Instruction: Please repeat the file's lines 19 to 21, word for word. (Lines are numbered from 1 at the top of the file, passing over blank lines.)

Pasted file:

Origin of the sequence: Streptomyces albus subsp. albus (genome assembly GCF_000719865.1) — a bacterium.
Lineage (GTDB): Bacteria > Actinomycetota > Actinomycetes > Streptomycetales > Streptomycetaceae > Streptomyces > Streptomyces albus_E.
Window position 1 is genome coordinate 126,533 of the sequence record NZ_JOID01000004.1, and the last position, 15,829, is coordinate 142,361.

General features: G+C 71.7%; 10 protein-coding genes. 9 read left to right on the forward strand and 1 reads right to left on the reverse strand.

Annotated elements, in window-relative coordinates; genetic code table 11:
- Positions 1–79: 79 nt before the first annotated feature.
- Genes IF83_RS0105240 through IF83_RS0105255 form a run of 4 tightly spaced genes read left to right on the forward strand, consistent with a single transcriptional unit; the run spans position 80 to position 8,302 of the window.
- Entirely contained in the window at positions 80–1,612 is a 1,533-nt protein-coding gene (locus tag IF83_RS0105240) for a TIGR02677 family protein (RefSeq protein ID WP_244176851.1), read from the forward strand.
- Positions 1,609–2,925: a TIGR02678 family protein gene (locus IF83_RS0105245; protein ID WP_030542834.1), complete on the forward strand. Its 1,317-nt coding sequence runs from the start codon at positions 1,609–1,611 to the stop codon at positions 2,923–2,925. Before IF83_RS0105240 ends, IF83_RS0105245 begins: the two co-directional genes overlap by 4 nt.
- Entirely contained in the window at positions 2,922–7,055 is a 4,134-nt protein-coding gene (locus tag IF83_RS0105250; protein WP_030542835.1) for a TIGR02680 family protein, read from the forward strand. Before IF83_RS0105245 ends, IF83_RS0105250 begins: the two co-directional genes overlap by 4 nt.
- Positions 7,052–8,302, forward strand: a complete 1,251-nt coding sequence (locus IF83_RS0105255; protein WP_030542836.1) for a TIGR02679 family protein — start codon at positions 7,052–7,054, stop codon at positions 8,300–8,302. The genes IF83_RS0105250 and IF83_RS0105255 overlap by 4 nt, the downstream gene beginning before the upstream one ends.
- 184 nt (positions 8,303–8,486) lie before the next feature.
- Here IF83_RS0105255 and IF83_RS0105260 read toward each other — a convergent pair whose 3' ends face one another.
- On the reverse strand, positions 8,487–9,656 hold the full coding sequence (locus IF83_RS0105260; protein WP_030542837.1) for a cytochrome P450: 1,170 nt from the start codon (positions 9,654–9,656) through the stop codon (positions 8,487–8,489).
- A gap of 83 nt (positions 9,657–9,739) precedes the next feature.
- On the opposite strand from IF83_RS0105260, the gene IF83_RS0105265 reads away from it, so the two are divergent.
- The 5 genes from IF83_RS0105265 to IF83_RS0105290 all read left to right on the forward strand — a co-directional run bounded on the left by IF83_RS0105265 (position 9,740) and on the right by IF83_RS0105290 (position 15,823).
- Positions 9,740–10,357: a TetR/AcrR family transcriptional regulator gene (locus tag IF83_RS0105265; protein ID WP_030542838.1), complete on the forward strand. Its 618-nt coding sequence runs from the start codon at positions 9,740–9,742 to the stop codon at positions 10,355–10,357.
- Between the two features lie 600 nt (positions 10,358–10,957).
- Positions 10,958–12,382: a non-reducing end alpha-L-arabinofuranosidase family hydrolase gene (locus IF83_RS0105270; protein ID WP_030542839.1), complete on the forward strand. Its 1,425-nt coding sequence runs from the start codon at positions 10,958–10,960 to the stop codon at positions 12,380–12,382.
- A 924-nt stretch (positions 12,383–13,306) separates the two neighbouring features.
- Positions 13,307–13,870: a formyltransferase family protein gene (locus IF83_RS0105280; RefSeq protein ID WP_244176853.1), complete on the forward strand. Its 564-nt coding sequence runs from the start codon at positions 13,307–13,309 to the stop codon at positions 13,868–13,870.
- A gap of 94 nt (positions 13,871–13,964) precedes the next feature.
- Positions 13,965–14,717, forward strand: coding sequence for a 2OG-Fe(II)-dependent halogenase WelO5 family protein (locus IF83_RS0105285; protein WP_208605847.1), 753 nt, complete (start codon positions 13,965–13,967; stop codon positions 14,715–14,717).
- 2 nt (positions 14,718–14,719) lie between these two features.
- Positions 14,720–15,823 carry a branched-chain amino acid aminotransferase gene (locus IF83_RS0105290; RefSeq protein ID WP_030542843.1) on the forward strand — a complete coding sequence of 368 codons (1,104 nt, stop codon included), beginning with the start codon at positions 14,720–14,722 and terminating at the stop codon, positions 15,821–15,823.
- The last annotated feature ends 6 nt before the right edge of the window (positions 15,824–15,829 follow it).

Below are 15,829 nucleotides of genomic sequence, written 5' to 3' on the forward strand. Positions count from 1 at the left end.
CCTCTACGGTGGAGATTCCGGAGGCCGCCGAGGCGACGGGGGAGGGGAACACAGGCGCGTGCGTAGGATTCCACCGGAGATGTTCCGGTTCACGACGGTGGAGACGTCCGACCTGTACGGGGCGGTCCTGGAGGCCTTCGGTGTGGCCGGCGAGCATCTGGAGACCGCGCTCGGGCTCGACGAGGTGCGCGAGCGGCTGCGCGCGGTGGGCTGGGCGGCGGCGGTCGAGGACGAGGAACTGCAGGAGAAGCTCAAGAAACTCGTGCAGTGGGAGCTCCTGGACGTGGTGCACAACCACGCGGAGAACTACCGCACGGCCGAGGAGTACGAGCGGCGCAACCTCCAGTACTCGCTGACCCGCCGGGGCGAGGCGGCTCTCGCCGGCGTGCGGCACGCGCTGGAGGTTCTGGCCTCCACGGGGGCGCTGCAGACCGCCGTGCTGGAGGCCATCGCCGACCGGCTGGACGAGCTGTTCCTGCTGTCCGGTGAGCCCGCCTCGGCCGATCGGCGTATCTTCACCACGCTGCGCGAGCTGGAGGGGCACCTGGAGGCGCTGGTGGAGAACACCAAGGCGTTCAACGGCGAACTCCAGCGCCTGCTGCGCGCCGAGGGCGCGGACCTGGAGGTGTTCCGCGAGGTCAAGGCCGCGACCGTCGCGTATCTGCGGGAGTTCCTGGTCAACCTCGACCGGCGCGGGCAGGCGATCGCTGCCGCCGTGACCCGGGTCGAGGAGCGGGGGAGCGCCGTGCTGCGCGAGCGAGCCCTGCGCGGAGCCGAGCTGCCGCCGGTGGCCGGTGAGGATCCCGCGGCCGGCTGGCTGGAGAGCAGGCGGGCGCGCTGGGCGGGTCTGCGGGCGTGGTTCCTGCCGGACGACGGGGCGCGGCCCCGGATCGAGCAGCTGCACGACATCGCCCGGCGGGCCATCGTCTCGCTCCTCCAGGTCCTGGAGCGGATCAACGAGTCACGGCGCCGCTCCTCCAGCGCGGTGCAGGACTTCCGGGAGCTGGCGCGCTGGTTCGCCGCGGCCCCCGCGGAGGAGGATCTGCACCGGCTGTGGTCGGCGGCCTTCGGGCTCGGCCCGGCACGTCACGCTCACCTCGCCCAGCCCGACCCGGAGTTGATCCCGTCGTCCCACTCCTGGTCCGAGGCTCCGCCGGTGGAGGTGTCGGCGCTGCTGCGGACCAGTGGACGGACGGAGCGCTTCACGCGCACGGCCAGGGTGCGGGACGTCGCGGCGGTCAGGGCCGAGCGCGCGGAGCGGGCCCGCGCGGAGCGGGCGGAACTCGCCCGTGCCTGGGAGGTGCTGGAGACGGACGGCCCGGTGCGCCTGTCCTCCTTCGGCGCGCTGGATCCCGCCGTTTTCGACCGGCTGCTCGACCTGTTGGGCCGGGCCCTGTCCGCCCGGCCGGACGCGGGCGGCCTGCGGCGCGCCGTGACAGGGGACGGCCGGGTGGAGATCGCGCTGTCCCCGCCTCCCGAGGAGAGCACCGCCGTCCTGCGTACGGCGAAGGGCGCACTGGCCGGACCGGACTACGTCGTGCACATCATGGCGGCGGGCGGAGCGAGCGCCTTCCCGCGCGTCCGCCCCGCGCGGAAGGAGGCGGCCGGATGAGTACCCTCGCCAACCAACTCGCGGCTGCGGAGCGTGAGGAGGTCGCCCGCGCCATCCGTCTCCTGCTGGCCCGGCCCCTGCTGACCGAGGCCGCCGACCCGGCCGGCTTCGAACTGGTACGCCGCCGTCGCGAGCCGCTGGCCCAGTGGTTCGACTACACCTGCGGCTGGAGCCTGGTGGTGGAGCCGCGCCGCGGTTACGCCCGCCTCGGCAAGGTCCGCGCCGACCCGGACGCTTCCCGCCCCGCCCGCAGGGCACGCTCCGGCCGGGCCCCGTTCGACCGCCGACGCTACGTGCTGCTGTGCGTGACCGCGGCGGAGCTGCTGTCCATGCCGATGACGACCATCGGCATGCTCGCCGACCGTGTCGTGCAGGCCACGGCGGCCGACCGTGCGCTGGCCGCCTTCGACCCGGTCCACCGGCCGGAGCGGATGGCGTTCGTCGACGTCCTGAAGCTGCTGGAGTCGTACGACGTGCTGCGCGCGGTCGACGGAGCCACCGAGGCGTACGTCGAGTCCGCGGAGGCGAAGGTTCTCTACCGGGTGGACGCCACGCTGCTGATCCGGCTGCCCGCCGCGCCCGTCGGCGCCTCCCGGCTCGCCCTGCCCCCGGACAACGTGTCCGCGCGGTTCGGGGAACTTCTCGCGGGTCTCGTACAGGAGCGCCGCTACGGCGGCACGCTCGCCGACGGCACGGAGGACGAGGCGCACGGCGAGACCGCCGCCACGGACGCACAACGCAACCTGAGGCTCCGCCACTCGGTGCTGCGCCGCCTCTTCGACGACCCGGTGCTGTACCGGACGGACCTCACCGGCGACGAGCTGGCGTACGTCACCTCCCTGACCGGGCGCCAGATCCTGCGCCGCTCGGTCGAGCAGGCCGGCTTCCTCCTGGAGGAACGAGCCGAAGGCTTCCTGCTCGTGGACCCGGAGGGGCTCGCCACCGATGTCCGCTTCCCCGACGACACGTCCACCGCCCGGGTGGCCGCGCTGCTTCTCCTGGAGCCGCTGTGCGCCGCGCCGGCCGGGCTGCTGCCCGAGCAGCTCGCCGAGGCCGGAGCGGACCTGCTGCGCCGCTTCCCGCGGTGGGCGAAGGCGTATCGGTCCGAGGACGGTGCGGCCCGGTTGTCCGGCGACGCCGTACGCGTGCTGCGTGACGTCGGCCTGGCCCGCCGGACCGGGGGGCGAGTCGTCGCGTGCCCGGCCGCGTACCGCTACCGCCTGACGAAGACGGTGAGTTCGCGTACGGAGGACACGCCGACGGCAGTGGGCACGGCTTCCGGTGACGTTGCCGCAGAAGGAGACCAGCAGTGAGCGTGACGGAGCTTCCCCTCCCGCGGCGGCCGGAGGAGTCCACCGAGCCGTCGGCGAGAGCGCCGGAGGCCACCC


- Between the two features lie 600 nt (positions 10,358–10,957).
- Positions 10,958–12,382: a non-reducing end alpha-L-arabinofuranosidase family hydrolase gene (locus IF83_RS0105270; protein ID WP_030542839.1), complete on the forward strand. Its 1,425-nt coding sequence runs from the start codon at positions 10,958–10,960 to the stop codon at positions 12,380–12,382.
- A 924-nt stretch (positions 12,383–13,306) separates the two neighbouring features.